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I'm a Customer – What do I want?

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  • Peter Simpson
    I m a Customer – What do I want? a) I want the best astronomy functionality b) I want a strong market and competition between successful and profitable
    Message 1 of 1 , Jun 2, 2006
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      I'm a Customer – What do I want?

      a) I want the best astronomy functionality

      b) I want a strong market and competition between successful and
      profitable suppliers

      c) I don't want to change my applications just because I change my
      hardware

      d) I don't want to see the bile and venom displayed here.

      Can an Interface standard contribute to any of the above?

      I say yes it can: Interface standards save application development
      cost because you write code once and it works for all devices that
      conform to the standard. This benefits the supplier and it benefits
      me because the supplier has more time and resources to develop
      exciting new functionality that adds value to what I do. So I think
      standards help a) and c) above.

      b) is more difficult because standards force competition by removing
      lock-in. Equally standards expand the customer base so b) could be
      neutral for the vendor and positive for the customer.

      As a customer I want to choose my applications based on their
      performance and functionality rather than on the basis of whether
      they support my hardware.

      Standards

      In my experience standards are not set by dis-interested parties. For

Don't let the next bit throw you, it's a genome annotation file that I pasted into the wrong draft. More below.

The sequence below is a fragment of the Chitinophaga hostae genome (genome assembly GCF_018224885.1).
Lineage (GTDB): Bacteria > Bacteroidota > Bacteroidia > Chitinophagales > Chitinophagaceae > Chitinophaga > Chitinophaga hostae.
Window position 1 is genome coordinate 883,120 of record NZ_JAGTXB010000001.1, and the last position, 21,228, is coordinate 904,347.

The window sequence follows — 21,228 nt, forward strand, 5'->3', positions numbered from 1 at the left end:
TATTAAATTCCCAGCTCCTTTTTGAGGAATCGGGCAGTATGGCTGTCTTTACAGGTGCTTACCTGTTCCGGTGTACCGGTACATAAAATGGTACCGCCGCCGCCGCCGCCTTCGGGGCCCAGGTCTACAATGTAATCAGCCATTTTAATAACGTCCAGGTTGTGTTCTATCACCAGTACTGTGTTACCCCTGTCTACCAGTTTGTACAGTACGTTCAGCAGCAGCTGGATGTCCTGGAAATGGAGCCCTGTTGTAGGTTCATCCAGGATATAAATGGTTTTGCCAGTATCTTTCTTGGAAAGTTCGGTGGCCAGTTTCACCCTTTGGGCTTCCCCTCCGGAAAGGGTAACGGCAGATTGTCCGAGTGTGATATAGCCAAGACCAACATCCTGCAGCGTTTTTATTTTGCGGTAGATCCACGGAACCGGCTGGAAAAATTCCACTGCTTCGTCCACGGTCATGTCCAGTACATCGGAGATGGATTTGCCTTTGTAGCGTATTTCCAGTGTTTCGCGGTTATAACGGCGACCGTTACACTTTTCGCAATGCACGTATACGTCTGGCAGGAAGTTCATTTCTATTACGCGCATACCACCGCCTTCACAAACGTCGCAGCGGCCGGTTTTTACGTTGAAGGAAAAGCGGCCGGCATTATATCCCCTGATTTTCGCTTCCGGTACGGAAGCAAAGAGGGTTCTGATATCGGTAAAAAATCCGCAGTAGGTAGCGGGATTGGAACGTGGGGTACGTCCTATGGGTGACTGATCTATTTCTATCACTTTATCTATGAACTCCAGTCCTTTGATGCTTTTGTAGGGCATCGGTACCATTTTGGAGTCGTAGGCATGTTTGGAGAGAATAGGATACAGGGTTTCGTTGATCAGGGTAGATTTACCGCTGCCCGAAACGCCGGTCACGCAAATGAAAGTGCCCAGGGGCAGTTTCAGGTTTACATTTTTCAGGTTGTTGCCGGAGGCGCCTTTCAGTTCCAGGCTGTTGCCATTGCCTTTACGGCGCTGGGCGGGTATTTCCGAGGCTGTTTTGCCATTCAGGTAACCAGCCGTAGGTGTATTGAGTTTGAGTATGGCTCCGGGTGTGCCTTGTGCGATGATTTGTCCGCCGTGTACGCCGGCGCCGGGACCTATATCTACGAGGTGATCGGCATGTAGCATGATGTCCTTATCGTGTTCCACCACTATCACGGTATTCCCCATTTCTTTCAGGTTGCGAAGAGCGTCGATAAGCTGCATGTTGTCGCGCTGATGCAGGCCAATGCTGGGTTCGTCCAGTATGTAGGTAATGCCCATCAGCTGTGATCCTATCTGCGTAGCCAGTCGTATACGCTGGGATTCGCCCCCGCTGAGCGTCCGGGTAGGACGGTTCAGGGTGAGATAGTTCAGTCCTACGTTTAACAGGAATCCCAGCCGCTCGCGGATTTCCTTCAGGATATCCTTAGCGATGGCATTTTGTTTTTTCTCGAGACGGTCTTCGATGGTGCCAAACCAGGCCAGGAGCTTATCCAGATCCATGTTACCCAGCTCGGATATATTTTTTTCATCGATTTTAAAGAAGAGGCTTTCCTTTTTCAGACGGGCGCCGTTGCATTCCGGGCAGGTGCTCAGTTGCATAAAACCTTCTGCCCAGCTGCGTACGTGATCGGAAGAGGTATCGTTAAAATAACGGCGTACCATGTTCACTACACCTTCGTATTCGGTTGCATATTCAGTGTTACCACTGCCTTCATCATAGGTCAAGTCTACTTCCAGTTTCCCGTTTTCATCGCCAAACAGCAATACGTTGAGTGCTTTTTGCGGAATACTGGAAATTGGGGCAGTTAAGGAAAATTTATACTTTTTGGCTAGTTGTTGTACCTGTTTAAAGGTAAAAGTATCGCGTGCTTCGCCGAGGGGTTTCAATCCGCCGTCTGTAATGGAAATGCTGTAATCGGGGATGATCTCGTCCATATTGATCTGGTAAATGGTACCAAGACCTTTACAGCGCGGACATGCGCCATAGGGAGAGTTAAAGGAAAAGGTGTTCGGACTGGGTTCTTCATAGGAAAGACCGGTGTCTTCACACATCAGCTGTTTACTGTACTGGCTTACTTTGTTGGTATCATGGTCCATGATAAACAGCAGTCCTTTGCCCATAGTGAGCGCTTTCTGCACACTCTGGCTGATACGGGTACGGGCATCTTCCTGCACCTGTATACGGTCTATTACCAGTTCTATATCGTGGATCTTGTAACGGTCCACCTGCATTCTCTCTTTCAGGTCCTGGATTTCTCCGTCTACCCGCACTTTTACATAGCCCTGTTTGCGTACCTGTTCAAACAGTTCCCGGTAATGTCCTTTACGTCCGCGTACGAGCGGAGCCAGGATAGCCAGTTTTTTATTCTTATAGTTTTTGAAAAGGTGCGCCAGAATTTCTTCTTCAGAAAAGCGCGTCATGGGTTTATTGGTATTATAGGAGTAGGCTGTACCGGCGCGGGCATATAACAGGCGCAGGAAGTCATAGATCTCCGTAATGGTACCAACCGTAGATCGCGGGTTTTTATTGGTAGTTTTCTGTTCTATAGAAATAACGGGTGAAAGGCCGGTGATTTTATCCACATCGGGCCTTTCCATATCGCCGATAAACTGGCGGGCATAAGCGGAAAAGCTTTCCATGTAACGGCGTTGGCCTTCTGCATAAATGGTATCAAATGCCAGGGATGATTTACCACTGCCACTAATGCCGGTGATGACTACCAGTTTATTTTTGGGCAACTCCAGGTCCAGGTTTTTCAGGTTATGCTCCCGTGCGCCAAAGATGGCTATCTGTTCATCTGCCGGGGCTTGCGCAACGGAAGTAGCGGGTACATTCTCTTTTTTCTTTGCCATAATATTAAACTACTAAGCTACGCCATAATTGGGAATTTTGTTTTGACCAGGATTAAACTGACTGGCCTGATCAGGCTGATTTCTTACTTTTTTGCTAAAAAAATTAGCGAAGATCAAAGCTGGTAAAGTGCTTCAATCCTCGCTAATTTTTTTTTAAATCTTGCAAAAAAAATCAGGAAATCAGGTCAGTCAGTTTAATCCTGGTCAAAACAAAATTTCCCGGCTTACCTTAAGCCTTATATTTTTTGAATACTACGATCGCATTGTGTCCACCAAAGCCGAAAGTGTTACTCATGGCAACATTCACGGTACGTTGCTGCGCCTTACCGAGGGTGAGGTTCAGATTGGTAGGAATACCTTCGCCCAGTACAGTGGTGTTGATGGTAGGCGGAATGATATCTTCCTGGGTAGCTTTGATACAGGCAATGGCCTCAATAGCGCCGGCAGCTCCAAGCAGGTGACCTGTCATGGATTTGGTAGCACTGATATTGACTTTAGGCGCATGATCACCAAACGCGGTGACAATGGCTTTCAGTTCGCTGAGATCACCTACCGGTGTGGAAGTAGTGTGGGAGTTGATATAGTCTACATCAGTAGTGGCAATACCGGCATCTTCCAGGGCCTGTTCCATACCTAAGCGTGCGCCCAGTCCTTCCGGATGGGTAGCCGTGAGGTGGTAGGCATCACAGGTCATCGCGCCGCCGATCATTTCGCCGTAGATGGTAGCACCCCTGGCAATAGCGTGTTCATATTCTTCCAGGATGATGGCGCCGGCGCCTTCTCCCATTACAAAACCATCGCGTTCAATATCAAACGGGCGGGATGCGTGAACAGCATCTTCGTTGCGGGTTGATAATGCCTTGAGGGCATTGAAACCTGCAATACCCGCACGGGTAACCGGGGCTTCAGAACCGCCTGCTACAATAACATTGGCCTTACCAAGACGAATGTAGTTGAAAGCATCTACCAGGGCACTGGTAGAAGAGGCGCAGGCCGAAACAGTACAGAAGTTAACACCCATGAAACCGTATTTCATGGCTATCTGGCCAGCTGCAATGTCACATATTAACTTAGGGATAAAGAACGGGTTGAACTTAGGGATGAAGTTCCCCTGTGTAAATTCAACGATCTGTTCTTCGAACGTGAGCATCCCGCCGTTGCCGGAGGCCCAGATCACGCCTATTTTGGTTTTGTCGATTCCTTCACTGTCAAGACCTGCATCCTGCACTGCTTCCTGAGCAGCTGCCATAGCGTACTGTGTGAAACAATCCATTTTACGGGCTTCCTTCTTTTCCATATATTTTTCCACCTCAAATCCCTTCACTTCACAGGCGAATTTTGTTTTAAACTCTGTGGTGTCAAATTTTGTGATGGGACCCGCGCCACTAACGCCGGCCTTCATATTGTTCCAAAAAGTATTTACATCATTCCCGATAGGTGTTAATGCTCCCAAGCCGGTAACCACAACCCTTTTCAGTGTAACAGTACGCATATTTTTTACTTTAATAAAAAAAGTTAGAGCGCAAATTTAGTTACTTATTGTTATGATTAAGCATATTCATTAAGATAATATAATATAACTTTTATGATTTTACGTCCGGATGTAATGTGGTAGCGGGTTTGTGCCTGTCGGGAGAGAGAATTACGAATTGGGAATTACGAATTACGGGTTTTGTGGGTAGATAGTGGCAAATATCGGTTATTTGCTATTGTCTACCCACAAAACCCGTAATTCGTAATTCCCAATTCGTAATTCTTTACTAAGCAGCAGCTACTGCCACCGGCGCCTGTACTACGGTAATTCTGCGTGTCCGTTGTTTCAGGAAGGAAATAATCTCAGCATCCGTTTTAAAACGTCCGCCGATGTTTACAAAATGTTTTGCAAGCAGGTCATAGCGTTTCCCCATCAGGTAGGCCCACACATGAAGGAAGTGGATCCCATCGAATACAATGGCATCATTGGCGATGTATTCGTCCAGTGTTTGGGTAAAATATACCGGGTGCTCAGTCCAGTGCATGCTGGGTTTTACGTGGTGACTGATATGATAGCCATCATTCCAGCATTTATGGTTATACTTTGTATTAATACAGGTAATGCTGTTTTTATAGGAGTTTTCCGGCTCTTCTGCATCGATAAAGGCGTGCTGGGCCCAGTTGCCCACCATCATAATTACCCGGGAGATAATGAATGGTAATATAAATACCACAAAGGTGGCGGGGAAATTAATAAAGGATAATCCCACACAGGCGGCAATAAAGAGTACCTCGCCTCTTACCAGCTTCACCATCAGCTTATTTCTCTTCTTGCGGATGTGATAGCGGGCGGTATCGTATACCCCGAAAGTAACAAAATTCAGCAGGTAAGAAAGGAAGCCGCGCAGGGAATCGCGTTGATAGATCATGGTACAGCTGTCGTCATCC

me the concept of a neutral standards body is an illusion. The
      outcome may be neutral but that is only because there are as many
      people pulling to the right as are pulling to the left. The applied
      forces are considerable its just that they balance out.

      Standards are the result of agreement between partisan interests.

      So I do not think ASCOM will ever be or appear to be neutral until
      all interested parties get actively involved. Only then will the
      forces have any chance of balancing out to create the standard from
      which benefits a) b) and c) can flow.

      My plea:

      Application vendors get together!

      Meet behind closed doors; don't come out till you have a framework
      agreement for interface standards. Sort out the high level basics to
      define standards that will work for you, then let the wider community
      work with you to flesh that out to a final version.

      If you get to the point where you can't find a solution why not stop
      at agreeing what the question is and then put that to the wider
      community. There are lots of experienced and skilled people in your
      customer base that may just be able to see another angle to help
      move things forward.

      In the process above I think d) will solve itself...

      ... the only questions for me right now are who will pick up the phone
      and dial... and who will respond to the call.

      Peter
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